I am advised by the Social Welfare Appeals Office that legislation provides that where an Appeals Officer is of the opinion that an appeal can be properly determined without an oral hearing, he or she may determine the appeal summarily on the basis of the documentary evidence provided. A request for an oral hearing will be considered by an Appeals Officer in the light of the documentary evidence before them. Generally, a request for an oral hearing will be granted unless the Appeals Officer considers that a positive decision can be given without recourse to an oral hearing. However, in some cases, where there is clearly nothing to be gained from an oral hearing, for example when a decision relates to a question of social insurance contributions or means, the Appeals Officer may decide the appeal on a summary basis.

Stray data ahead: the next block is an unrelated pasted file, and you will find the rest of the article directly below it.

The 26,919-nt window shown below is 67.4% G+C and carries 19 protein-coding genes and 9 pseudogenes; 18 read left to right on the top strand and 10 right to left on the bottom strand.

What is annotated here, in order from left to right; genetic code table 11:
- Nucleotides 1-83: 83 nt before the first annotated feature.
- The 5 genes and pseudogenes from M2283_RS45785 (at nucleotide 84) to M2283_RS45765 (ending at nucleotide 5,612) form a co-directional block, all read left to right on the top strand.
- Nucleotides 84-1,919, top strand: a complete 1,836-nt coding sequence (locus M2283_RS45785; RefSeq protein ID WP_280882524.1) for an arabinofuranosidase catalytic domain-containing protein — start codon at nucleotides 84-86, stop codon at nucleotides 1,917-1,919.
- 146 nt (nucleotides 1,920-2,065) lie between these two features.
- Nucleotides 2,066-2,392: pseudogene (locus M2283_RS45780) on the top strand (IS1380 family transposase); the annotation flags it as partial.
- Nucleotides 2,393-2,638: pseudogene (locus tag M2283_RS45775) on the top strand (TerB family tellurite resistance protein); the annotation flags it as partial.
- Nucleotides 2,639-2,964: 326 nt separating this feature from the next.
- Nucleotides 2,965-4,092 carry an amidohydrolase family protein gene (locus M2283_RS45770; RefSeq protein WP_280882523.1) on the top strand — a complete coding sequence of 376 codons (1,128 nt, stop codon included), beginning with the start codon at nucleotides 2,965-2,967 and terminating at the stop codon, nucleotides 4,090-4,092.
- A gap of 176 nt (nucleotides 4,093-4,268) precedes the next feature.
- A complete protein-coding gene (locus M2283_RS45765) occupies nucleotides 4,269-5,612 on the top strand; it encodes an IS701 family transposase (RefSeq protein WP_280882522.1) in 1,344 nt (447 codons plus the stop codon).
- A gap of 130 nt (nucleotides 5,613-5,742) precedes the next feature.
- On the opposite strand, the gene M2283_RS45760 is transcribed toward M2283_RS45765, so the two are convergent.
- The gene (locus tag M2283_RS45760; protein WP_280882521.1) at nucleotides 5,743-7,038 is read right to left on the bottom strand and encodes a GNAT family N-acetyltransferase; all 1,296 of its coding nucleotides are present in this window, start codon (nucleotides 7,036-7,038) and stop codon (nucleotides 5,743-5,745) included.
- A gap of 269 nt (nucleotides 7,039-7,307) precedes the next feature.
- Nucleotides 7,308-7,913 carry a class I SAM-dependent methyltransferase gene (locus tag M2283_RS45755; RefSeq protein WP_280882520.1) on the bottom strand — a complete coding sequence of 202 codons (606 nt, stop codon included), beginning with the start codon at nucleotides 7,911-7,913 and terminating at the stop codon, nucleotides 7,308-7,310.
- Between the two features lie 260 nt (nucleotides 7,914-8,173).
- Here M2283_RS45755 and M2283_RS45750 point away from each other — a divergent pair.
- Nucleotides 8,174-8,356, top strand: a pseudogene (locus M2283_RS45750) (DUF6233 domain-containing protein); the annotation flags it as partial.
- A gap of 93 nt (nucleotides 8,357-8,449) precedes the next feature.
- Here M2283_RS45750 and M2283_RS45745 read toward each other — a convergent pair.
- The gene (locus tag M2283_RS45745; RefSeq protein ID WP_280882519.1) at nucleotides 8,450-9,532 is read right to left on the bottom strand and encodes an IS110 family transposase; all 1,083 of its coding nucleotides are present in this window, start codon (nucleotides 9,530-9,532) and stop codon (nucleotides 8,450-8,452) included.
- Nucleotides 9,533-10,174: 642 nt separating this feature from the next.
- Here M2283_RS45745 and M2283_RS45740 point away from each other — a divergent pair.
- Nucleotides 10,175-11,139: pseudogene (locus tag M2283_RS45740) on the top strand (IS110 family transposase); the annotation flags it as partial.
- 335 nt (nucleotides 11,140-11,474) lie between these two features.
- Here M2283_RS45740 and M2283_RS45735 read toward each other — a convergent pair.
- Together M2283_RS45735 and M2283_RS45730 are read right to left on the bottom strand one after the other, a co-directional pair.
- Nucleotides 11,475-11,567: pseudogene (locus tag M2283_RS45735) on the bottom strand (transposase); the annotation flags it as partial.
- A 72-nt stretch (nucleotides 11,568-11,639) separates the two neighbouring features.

Of the 4,665 invalidity pension appeals decided by appeals officers in 2013, 3842 (82.36%) were decided by summary decision. Of these 2,744 (71.42%) had a successful outcome for the appellant. 823 (17.64%) invalidity pension appeals were decided following an oral hearing. Of these 610 (74.12%) had a successful outcome for the appellant while 213 (25.88%) were disallowed.